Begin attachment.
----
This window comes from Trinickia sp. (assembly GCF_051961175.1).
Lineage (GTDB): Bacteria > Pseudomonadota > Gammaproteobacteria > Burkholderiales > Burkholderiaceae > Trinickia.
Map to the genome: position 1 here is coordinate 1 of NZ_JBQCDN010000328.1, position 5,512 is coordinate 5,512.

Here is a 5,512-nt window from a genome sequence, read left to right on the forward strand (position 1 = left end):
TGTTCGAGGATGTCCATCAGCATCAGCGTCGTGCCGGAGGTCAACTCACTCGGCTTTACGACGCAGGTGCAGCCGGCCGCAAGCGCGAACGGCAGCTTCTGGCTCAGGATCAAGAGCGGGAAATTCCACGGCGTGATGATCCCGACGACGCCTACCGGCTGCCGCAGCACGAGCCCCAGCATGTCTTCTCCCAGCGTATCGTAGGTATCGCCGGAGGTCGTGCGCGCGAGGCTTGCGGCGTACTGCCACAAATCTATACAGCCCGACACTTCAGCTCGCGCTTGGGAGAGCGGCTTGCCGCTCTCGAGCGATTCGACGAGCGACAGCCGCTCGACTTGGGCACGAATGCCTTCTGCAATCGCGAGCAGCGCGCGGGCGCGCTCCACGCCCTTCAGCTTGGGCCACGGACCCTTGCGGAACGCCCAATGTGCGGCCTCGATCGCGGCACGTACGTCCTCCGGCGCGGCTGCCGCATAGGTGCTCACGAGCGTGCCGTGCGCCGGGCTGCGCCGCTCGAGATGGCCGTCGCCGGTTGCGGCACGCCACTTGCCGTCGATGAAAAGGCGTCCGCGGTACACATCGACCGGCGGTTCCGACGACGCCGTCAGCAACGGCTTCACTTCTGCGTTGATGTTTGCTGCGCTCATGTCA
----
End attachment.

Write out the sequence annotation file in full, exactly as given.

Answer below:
This window comes from Trinickia sp. (assembly GCF_051961175.1).
Lineage (GTDB): Bacteria > Pseudomonadota > Gammaproteobacteria > Burkholderiales > Burkholderiaceae > Trinickia.
Map to the genome: position 1 here is coordinate 1 of NZ_JBQCDN010000328.1, position 5,512 is coordinate 5,512.

Here is a 5,512-nt window from a genome sequence, read left to right on the forward strand (position 1 = left end):
TGTTCGAGGATGTCCATCAGCATCAGCGTCGTGCCGGAGGTCAACTCACTCGGCTTTACGACGCAGGTGCAGCCGGCCGCAAGCGCGAACGGCAGCTTCTGGCTCAGGATCAAGAGCGGGAAATTCCACGGCGTGATGATCCCGACGACGCCTACCGGCTGCCGCAGCACGAGCCCCAGCATGTCTTCTCCCAGCGTATCGTAGGTATCGCCGGAGGTCGTGCGCGCGAGGCTTGCGGCGTACTGCCACAAATCTATACAGCCCGACACTTCAGCTCGCGCTTGGGAGAGCGGCTTGCCGCTCTCGAGCGATTCGACGAGCGACAGCCGCTCGACTTGGGCACGAATGCCTTCTGCAATCGCGAGCAGCGCGCGGGCGCGCTCCACGCCCTTCAGCTTGGGCCACGGACCCTTGCGGAACGCCCAATGTGCGGCCTCGATCGCGGCACGTACGTCCTCCGGCGCGGCTGCCGCATAGGTGCTCACGAGCGTGCCGTGCGCCGGGCTGCGCCGCTCGAGATGGCCGTCGCCGGTTGCGGCACGCCACTTGCCGTCGATGAAAAGGCGTCCGCGGTACACATCGACCGGCGGTTCCGACGACGCCGTCAGCAACGGCTTCACTTCTGCGTTGATGTTTGCTGCGCTCATGTCA